The global financial crisis of 2007 has resulted in large macroeconomic imbalances and there were reduction in economic activity (Eurwork, 2015). This led to fall in fiscal position of the European Union. Government in the European Union has faced pressure to reduce the public expenditure. In case if the Government is unable to pay the debt, then the deficit reduction measures are undertaken for safeguarding the fiscal sustainability of public finances (The Telegraph, 2015). The public expenditures are reduced by imposing employment restrictions and introducing wage policy, pension transfer and social transfer. However, Slovenia undertook the measures of packaged austerity in order to maintain the public finances (Eurwork, 2015).
The measures undertaken by Slovenia include the organizational measures to streamline the costs along with other rationalization measures (United Nations Human Rigths, 2015). The measures covered investment as well as subsidies, labor market policy as well as social security policies. The Government in Slovenia began to merge the expenditure side of the budget in 2012 which involved the public sector costs. The Balancing of Public Finances Act, 2012 aims to achieve sustainable public finances and ensure the macroeconomic stability (United Nations Human Rigths, 2015). The Act involved the fact that the resources should be used carefully and has fixed the costs for various resources. Moreover, the new pension program comprises of the adjustment of existing pension system to the new demographic as well as economic circumstances and ensures the long-term fiscal stability (Investment and Pensions Europe, 2015). The report covers the financial situation in Slovenia after the global financial crisis as well as carries detailed information regarding the Slovenian Austerity Program.
In case of the Keynesian Cross Model, income level is equal to the output level in Slovenian economy. The second part is that there should be equality between the aggregate expenditure and output. Individuals in the economy earn the income based on their production of the goods and services (Barreto, 2015). Hence, it can be said that the income is equivalent to the output level. As the income equals the output levels in Slovenian economy the expenditure levels also equates the output. Every good that are produced in the economy are either consumed or added to the inventory. Keynesian Cross Model indicates that the equation for national income is given as follows.
Where Y is considered as the national income, I is the aggregate investment, C is the aggregate consumption level, G is the government spending, X and M are the exports and imports in the economy (Blanchard, Amighini and Giavazzi, 2010). There is rise in disposable income with the rise in consumption in the economy and as a result, there is rise in aggregate demand in the economy. According to Keynesian Cross Model, there is full employment in the economy of Slovenia where the aggregate demand curve equates the national income (Blanchard, Amighini and Giavazzi, 2010). There are shifts in the demand curve with the rise and fall in the aggregate demand components within Slovenian economy and along within the import and export of goods and services there is exchange of Euro (Blanchard, Amighini and Giavazzi, 2010). Slovenia is a part of European Union and therefore the national income of the country is based on total Euros earned with the export of goods and services (Blanchard, Amighini and Giavazzi, 2010).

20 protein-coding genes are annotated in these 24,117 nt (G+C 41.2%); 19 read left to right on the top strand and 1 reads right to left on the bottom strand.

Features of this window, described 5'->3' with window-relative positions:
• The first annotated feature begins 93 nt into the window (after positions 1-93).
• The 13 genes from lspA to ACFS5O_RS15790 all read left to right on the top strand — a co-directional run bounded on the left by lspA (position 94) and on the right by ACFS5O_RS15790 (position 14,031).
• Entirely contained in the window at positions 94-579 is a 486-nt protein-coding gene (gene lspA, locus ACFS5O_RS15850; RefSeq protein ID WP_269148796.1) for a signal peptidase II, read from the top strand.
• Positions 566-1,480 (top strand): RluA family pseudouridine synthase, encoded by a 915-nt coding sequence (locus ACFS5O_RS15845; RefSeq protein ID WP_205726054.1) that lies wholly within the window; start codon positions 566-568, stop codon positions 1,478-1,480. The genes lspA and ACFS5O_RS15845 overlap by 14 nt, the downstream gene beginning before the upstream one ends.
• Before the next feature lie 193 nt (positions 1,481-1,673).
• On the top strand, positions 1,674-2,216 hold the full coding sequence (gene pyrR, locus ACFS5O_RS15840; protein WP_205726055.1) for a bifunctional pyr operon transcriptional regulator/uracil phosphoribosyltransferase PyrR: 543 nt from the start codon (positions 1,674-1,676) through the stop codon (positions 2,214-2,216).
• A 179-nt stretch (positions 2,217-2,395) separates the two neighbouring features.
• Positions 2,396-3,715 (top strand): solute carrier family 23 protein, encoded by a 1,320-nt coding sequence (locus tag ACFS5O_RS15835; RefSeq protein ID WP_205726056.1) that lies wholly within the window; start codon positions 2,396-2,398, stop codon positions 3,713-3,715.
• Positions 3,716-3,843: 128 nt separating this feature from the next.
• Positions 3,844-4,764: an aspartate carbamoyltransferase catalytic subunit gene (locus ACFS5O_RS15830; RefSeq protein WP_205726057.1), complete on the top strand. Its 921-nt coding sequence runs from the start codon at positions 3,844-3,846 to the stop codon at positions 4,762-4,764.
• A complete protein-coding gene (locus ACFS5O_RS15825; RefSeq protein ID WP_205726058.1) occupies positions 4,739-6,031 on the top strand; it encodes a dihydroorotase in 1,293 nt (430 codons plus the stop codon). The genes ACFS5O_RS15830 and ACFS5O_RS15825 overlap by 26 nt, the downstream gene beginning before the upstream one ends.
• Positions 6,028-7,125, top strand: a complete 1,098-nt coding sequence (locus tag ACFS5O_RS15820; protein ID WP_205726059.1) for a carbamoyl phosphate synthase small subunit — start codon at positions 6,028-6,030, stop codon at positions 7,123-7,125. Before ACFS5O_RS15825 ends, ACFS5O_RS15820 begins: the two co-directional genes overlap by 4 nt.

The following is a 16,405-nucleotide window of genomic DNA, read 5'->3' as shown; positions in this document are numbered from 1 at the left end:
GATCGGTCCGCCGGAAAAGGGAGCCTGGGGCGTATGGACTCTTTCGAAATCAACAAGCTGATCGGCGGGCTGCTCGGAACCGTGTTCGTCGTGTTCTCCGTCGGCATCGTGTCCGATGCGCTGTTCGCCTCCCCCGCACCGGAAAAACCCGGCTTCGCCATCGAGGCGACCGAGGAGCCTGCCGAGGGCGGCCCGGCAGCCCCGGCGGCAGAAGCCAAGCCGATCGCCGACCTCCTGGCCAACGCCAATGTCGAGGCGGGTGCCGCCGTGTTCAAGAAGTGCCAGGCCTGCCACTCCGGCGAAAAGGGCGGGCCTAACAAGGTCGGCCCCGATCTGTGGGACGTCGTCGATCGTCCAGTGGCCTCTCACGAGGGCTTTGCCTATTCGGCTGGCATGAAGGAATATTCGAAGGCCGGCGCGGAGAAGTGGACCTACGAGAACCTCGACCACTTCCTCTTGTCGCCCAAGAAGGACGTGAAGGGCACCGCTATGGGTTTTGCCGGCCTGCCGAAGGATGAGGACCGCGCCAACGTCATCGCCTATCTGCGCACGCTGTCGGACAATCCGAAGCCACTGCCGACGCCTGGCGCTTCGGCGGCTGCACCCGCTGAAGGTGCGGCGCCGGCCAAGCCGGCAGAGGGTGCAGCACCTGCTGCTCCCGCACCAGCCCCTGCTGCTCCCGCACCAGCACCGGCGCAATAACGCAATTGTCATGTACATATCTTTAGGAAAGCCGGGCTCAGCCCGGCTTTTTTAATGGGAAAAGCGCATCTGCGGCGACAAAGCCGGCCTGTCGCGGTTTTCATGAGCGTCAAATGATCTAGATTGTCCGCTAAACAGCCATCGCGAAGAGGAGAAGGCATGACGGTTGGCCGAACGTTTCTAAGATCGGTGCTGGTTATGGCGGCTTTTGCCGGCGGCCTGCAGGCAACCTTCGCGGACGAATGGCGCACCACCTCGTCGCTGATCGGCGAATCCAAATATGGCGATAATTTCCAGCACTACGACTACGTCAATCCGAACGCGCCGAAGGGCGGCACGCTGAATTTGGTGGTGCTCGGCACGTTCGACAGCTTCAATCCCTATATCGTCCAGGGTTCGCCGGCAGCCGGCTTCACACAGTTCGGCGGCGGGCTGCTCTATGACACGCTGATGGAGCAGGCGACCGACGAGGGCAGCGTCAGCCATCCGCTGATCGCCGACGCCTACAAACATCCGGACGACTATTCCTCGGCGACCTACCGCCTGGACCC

Figure 1: Equilibrium by Keynesian Cross Model in Slovenia
nbsp;(Source: Author’s Creation)
As per the IS-LM model, the goods market equilibrium condition in Slovenian economy states that production Y should be equal to the demand for goods, Z. The relation is known as the IS relation. The demand for goods is the sum of consumption, investment as well as government spending and the consumption is considered to be a function of disposable income (Mitchell and Wray, 2013). The investment spending, taxes as well as government spending are considered as given.
The relation between the consumption, C as well as disposable income, Y-T is linear. By incorporating Y in place of Z, the equilibrium condition is as follows.
In this case, the interest rate does not affect demand for goods. Moreover, if the impact of interest rate on investment is considered, then the equation is written as follows.
The equation implies that the investment I depends on production Y and the interest rate i. However, an increase in the production level would increase the level of investment in the economy but an increase in interest rate would have a negative impact on investment. The new goods market equilibrium condition is as follows
As per the equation, an increase in the output level leads to the increase in income as well as increase in disposable income. The goods market equilibrium condition indicates that a rise in interest rate leads to a fall in output level and so, the IS curve is downward sloping. The study related to the economic situation in Slovenia indicates that the investment is boosted by the local infrastructure projects. The private consumption within the economy is increased with the consumer confidence and job creation within the industries in Slovenia (Blanchard, Amighini and Giavazzi, 2010).
Figure 2: Shape of IS Curve
(Source: Author’s Creation)
The legal entities in Slovenia perform for the profit activities and have either limited or unlimited tax liability. Moreover, excise duty is paid within the territory of the Republic of Slovenia and the goods that are subjected to the excise duty are imported within European Union (Blanchard, Amighini and Giavazzi, 2010).